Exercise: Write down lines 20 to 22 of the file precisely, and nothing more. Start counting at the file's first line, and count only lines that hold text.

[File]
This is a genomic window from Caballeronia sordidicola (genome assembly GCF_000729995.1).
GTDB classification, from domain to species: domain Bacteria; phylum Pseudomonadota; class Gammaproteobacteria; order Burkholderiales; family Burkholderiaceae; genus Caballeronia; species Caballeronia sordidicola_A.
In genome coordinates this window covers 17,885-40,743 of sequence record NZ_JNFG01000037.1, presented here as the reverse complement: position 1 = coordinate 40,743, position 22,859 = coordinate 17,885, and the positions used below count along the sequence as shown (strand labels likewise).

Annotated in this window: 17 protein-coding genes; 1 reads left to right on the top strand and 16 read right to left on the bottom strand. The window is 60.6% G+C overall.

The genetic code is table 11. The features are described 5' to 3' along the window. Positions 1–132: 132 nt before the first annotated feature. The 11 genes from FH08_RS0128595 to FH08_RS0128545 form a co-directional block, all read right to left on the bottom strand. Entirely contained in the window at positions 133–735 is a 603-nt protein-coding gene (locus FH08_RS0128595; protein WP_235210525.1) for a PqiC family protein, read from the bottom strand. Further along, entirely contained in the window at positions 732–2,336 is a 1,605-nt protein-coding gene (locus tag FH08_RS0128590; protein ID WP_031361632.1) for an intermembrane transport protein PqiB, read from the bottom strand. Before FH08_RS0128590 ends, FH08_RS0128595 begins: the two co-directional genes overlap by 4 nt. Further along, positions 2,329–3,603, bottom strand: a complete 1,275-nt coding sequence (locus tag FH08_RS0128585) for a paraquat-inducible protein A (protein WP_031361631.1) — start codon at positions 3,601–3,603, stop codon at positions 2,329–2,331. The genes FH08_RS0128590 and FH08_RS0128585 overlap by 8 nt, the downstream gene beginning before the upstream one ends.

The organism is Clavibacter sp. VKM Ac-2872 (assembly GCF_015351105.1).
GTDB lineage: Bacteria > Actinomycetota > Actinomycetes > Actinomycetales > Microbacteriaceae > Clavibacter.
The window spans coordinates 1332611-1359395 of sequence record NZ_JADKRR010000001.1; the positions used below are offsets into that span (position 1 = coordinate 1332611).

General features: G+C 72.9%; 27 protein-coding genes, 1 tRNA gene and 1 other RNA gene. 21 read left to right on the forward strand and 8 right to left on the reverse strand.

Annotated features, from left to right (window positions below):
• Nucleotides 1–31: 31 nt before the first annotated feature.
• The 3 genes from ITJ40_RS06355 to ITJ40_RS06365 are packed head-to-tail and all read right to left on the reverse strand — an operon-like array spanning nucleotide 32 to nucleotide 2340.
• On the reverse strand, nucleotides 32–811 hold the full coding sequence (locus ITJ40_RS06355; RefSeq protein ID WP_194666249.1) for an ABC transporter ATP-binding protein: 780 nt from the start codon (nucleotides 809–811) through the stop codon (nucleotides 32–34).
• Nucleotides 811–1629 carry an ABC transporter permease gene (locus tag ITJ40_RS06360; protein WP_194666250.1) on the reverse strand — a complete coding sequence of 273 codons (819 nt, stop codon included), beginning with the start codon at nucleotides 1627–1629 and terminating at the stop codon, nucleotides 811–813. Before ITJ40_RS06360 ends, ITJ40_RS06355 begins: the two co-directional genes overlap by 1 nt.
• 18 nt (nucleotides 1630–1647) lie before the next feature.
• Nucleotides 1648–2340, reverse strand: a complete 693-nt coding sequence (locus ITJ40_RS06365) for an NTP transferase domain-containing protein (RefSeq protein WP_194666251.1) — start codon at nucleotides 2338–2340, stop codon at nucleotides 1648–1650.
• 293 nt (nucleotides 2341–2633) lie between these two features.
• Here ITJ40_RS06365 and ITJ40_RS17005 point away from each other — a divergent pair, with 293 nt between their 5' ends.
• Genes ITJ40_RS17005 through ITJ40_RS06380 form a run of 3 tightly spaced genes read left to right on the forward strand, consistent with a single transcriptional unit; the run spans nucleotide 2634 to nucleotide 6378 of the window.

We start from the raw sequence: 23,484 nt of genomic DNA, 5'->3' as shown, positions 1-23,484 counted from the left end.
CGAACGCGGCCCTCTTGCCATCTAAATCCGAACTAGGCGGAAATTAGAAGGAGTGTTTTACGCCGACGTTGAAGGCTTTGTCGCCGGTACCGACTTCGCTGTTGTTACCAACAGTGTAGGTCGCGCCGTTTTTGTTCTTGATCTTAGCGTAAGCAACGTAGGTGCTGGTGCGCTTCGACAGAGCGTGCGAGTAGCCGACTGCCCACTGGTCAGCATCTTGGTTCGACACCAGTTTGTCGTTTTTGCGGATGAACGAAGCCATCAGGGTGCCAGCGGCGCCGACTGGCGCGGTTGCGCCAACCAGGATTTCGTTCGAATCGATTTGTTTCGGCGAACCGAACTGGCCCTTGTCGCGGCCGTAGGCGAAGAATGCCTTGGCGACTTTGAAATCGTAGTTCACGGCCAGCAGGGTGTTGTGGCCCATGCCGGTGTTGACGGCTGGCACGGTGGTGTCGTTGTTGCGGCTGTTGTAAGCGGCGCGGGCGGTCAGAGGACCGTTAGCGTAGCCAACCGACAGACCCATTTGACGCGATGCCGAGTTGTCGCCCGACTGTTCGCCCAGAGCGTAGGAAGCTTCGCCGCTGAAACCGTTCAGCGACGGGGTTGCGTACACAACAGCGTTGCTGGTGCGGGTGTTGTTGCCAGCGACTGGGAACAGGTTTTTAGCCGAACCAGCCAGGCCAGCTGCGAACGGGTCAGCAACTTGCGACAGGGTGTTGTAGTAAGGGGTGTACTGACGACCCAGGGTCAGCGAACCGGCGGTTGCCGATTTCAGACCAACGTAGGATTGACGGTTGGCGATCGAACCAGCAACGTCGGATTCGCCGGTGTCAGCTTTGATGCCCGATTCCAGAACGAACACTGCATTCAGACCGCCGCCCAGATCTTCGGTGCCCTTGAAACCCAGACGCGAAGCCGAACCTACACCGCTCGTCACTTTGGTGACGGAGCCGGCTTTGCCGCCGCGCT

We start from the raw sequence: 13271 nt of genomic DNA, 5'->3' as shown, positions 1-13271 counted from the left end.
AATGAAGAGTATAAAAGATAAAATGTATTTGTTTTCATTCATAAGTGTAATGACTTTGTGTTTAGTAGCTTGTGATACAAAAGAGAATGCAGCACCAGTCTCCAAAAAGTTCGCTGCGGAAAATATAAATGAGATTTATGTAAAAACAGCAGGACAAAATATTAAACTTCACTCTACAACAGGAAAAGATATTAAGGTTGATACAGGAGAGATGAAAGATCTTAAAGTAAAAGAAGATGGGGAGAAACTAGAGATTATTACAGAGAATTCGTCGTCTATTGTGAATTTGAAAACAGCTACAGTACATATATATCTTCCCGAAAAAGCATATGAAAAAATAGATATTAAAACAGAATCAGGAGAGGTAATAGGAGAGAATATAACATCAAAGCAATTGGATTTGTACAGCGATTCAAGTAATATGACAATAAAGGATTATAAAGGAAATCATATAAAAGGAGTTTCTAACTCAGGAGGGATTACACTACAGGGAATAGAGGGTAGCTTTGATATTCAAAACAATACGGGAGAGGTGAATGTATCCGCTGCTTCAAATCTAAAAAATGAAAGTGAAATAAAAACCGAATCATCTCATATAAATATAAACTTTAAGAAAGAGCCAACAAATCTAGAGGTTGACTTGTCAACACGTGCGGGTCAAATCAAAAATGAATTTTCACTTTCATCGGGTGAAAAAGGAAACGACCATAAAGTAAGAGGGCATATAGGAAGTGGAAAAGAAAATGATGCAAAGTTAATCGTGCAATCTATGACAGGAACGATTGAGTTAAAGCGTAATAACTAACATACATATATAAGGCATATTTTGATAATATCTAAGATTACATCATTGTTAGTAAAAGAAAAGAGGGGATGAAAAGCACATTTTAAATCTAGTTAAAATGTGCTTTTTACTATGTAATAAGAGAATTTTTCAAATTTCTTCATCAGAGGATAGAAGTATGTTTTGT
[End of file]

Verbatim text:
We start from the raw sequence: 23,484 nt of genomic DNA, 5'->3' as shown, positions 1-23,484 counted from the left end.
CGAACGCGGCCCTCTTGCCATCTAAATCCGAACTAGGCGGAAATTAGAAGGAGTGTTTTACGCCGACGTTGAAGGCTTTGTCGCCGGTACCGACTTCGCTGTTGTTACCAACAGTGTAGGTCGCGCCGTTTTTGTTCTTGATCTTAGCGTAAGCAACGTAGGTGCTGGTGCGCTTCGACAGAGCGTGCGAGTAGCCGACTGCCCACTGGTCAGCATCTTGGTTCGACACCAGTTTGTCGTTTTTGCGGATGAACGAAGCCATCAGGGTGCCAGCGGCGCCGACTGGCGCGGTTGCGCCAACCAGGATTTCGTTCGAATCGATTTGTTTCGGCGAACCGAACTGGCCCTTGTCGCGGCCGTAGGCGAAGAATGCCTTGGCGACTTTGAAATCGTAGTTCACGGCCAGCAGGGTGTTGTGGCCCATGCCGGTGTTGACGGCTGGCACGGTGGTGTCGTTGTTGCGGCTGTTGTAAGCGGCGCGGGCGGTCAGAGGACCGTTAGCGTAGCCAACCGACAGACCCATTTGACGCGATGCCGAGTTGTCGCCCGACTGTTCGCCCAGAGCGTAGGAAGCTTCGCCGCTGAAACCGTTCAGCGACGGGGTTGCGTACACAACAGCGTTGCTGGTGCGGGTGTTGTTGCCAGCGACTGGGAACAGGTTTTTAGCCGAACCAGCCAGGCCAGCTGCGAACGGGTCAGCAACTTGCGACAGGGTGTTGTAGTAAGGGGTGTACTGACGACCCAGGGTCAGCGAACCGGCGGTTGCCGATTTCAGACCAACGTAGGATTGACGGTTGGCGATCGAACCAGCAACGTCGGATTCGCCGGTGTCAGCTTTGATGCCCGATTCCAGAACGAACACTGCATTCAGACCGCCGCCCAGATCTTCGGTGCCCTTGAAACCCAGACGCGAAGCCGAACCTACACCGCTCGTCACTTTGGTGACGGAGCCGGCTTTGCCGCCGCGCT

We start from the raw sequence: 13271 nt of genomic DNA, 5'->3' as shown, positions 1-13271 counted from the left end.